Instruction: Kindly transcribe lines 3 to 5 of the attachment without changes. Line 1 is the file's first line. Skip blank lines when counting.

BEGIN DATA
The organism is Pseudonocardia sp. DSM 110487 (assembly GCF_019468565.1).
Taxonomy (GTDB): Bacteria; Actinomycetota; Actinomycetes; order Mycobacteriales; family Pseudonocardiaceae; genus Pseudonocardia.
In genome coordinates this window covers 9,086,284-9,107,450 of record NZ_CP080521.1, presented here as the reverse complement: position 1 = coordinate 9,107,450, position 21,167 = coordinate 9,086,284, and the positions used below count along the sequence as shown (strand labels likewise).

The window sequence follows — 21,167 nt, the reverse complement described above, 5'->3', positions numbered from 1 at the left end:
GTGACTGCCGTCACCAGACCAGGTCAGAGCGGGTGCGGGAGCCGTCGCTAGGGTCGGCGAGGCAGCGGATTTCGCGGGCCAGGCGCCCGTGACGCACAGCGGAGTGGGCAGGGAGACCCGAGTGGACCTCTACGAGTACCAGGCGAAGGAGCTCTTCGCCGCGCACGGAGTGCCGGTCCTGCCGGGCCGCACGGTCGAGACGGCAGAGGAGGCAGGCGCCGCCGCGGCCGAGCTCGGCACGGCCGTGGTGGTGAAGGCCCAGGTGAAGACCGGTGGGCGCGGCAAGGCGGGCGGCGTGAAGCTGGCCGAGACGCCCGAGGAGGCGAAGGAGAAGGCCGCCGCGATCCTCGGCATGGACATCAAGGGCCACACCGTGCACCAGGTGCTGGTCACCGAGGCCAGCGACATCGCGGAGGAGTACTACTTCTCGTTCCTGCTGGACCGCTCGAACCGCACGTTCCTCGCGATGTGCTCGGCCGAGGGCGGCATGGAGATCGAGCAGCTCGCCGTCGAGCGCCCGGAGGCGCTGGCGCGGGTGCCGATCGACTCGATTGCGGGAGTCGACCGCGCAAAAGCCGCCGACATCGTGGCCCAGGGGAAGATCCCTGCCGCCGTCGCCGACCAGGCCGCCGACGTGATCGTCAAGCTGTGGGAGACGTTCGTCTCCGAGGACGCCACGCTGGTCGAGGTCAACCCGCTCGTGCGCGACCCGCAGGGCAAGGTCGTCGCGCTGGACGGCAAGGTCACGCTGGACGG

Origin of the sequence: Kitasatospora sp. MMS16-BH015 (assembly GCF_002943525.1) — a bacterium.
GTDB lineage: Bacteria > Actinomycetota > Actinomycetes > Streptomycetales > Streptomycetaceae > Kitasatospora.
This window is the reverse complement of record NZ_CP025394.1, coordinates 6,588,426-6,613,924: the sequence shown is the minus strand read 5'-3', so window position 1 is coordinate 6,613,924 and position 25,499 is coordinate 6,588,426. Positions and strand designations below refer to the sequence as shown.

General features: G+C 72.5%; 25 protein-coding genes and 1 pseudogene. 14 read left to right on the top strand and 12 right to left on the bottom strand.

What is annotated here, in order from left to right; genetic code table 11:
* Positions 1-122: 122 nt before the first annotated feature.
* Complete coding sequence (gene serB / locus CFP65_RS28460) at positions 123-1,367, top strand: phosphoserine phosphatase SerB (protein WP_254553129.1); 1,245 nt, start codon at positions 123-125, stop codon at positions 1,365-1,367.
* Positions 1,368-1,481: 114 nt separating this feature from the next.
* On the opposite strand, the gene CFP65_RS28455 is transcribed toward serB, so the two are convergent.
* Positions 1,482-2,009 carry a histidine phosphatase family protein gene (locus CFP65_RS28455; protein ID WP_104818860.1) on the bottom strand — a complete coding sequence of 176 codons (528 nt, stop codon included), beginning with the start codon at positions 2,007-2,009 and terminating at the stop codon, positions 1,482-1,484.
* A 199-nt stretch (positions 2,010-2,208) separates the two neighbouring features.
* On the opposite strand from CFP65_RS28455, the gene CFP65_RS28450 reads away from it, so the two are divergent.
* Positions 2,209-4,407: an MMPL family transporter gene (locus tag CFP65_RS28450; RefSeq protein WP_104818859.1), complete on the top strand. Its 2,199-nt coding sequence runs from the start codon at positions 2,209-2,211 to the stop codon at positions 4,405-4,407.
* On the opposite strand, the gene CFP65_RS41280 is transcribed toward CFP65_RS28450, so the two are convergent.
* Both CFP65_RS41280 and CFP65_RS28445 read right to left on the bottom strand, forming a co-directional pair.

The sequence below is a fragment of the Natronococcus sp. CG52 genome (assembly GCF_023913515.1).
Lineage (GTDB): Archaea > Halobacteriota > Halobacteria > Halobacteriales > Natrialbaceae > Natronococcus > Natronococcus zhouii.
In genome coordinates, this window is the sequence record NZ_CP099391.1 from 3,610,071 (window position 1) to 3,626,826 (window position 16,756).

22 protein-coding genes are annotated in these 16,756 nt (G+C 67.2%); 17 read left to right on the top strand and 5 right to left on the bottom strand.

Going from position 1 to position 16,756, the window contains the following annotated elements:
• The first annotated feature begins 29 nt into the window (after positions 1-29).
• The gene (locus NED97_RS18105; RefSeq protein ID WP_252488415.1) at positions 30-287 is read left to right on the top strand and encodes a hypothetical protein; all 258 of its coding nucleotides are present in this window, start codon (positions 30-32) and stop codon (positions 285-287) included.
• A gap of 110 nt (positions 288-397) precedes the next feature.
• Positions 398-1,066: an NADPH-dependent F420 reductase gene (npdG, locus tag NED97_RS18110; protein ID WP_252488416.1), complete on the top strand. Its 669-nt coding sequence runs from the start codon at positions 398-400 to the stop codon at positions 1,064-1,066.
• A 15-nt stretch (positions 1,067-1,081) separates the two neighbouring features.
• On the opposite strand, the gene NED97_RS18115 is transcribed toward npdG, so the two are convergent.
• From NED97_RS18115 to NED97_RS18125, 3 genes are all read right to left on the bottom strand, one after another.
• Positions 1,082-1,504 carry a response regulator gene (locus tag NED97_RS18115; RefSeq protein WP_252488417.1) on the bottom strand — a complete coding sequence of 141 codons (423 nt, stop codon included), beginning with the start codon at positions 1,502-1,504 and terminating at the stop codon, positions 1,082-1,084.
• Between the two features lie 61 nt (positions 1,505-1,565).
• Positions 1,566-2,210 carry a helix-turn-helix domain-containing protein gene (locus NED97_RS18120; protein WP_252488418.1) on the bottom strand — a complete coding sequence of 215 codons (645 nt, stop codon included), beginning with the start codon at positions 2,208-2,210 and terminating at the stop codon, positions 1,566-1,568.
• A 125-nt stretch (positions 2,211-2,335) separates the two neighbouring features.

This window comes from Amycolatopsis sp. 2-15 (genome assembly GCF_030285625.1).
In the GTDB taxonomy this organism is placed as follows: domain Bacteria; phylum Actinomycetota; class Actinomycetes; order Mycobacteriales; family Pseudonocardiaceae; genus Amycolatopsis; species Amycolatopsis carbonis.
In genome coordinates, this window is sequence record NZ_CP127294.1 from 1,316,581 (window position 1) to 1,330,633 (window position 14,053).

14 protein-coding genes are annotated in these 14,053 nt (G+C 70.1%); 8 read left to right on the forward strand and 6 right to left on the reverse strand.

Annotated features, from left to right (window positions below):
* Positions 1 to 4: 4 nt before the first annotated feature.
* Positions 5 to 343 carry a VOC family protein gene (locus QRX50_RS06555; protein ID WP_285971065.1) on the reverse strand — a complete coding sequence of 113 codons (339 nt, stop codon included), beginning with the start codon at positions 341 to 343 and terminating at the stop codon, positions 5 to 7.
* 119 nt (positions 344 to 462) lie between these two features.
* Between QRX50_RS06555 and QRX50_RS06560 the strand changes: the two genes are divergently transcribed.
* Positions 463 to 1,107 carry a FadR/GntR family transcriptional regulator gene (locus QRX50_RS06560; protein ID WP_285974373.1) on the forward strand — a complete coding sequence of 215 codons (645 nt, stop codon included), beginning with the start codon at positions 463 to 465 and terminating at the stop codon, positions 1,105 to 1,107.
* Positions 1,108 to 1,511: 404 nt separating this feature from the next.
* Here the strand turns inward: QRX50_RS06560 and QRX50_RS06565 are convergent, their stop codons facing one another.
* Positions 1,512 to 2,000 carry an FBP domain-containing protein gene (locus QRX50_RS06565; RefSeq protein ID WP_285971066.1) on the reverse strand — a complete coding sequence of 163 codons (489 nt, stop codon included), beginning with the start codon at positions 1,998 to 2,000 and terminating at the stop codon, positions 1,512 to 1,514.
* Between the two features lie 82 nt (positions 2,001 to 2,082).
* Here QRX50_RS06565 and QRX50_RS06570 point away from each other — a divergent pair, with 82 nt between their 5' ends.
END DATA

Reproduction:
In genome coordinates this window covers 9,086,284-9,107,450 of record NZ_CP080521.1, presented here as the reverse complement: position 1 = coordinate 9,107,450, position 21,167 = coordinate 9,086,284, and the positions used below count along the sequence as shown (strand labels likewise).

The window sequence follows — 21,167 nt, the reverse complement described above, 5'->3', positions numbered from 1 at the left end:
GTGACTGCCGTCACCAGACCAGGTCAGAGCGGGTGCGGGAGCCGTCGCTAGGGTCGGCGAGGCAGCGGATTTCGCGGGCCAGGCGCCCGTGACGCACAGCGGAGTGGGCAGGGAGACCCGAGTGGACCTCTACGAGTACCAGGCGAAGGAGCTCTTCGCCGCGCACGGAGTGCCGGTCCTGCCGGGCCGCACGGTCGAGACGGCAGAGGAGGCAGGCGCCGCCGCGGCCGAGCTCGGCACGGCCGTGGTGGTGAAGGCCCAGGTGAAGACCGGTGGGCGCGGCAAGGCGGGCGGCGTGAAGCTGGCCGAGACGCCCGAGGAGGCGAAGGAGAAGGCCGCCGCGATCCTCGGCATGGACATCAAGGGCCACACCGTGCACCAGGTGCTGGTCACCGAGGCCAGCGACATCGCGGAGGAGTACTACTTCTCGTTCCTGCTGGACCGCTCGAACCGCACGTTCCTCGCGATGTGCTCGGCCGAGGGCGGCATGGAGATCGAGCAGCTCGCCGTCGAGCGCCCGGAGGCGCTGGCGCGGGTGCCGATCGACTCGATTGCGGGAGTCGACCGCGCAAAAGCCGCCGACATCGTGGCCCAGGGGAAGATCCCTGCCGCCGTCGCCGACCAGGCCGCCGACGTGATCGTCAAGCTGTGGGAGACGTTCGTCTCCGAGGACGCCACGCTGGTCGAGGTCAACCCGCTCGTGCGCGACCCGCAGGGCAAGGTCGTCGCGCTGGACGGCAAGGTCACGCTGGACGG